Mesa County has no beds available in hospital intensive-care units because medical facilities in the region are filling with patients amid surging coronavirus hospitalizations across Colorado, local public health officials announced Thursday.
Officials with Mesa County Public Health said local hospitals also are approaching capacity in terms of both overall beds and staffing, because of widespread community transmission of COVID-19. The county’s hospitals ran out of ICU beds on Wednesday, according to a news release.
“We have hospital beds available, and we have surge plans in place that will allow us to grow capacity and ensure safe, quality care to as many patients as need us,” said Bryan Johnson, president of St. Mary’s Medical Center in Grand Junction, in a statement.
The announcement that hospitals in Mesa County are filling up comes almost a week after Gov. Jared Polis asked Colorado health systems to submit plans for how they plan to increase capacity in preparation for the possibility that hospitals become overwhelmed.
Mesa County has recorded more than 2,000 new coronavirus cases in the past two weeks, and it is estimated that one in 130 people in the county has the disease COVID-19, according to the news release.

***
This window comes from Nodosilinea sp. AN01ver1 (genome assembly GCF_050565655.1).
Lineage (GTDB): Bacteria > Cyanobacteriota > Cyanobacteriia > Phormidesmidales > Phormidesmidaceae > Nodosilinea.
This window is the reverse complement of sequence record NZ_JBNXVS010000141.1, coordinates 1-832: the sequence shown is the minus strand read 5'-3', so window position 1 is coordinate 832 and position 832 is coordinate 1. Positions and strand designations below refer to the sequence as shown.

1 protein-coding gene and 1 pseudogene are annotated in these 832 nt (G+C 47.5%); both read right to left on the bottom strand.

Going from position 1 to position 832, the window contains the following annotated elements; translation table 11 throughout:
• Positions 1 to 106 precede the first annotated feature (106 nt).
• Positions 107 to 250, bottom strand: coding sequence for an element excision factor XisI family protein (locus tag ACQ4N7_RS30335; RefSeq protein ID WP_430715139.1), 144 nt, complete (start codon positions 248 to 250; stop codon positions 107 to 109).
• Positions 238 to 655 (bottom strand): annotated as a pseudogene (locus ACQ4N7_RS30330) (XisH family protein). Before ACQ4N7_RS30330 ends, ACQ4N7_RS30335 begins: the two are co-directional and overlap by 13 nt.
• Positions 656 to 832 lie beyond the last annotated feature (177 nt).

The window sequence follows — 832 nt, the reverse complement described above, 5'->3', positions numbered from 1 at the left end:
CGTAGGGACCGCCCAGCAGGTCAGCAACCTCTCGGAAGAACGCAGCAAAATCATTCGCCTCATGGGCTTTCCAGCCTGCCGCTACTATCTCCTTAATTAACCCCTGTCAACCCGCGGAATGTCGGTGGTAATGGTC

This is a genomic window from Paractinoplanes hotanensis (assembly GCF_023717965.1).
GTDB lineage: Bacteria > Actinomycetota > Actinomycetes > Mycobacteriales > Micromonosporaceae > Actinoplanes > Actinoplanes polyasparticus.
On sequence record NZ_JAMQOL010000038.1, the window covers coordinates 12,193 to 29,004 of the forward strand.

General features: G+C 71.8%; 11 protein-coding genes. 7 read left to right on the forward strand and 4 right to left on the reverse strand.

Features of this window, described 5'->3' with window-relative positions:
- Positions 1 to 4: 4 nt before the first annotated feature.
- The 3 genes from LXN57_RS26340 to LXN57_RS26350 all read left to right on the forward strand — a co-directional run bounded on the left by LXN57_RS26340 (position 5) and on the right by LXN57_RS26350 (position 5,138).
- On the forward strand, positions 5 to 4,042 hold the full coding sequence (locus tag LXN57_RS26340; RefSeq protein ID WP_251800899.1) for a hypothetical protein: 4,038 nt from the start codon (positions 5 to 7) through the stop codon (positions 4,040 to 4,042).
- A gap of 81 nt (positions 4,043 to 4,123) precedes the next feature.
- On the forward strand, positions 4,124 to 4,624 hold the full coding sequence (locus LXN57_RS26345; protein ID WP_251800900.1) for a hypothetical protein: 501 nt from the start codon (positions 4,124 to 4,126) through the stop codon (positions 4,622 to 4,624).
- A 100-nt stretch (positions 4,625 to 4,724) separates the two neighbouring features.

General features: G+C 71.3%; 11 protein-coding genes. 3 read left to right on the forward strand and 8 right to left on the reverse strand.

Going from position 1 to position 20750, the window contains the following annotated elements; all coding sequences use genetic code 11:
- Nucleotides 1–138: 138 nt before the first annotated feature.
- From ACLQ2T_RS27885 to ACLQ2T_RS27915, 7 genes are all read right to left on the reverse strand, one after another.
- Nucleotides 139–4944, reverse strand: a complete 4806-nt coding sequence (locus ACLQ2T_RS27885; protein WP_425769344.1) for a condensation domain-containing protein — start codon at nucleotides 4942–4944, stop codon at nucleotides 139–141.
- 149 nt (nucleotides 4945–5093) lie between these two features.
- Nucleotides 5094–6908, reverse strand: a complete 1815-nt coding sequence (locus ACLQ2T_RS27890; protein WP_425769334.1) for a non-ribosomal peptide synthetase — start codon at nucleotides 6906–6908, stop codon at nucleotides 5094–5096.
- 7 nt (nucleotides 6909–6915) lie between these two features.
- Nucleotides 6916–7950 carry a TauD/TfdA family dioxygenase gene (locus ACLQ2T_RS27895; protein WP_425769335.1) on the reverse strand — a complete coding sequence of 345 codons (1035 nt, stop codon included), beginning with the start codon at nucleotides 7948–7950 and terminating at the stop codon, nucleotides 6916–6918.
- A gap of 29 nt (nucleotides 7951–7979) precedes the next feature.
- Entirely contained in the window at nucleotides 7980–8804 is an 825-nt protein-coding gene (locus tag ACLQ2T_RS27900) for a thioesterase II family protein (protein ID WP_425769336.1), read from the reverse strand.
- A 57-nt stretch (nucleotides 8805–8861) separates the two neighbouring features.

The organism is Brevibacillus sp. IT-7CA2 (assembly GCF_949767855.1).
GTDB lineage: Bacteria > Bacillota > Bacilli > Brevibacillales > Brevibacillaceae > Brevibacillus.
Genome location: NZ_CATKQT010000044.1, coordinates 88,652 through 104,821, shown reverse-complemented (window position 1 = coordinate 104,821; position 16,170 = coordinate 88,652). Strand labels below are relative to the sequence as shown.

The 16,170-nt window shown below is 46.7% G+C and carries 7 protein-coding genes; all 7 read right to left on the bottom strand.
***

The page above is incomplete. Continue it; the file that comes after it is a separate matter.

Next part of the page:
Statewide, a record 1,428 people were hospitalized with confirmed COVID-19 on Wednesday. The percentage of intensive-care unit beds in use across Colorado also set a new record, with 86% filled on Wednesday.
Hospital capacity is fluid and can change day by day based on supplies, the number of patients — both with and without COVID-19 — and the staff available to treat them.
“There are times when we have more patients in hospitals than beds,” said Dr. Sandeep Vijan, chief medical officer at Parkview Medical Center in Pueblo, adding that the facility holds patients in the emergency room before moving them in such scenarios.
Parkview has transferred 10 patients to facilities in UCHealth’s system in Colorado Springs and Denver. But, Vijan said, the hospital did not surpass 100% capacity on Monday, as Polis announced in a news conference this week.
Parkview has about 220 medical and surgical beds and 42 intensive-care beds. Almost 50% are filled by patients with COVID-19, Vijan said.
One of the biggest issues hospitals are facing is with staffing. Health systems have reported more employees are becoming sick with COVID-19 because of how widespread the disease is across the state.
Richard Salgueiro, executive director of VA Western Colorado Health Care System, encouraged retired or displaced health care workers to step in if possible.
“This is a call to arms,” he said in a statement.
This content was originally published here.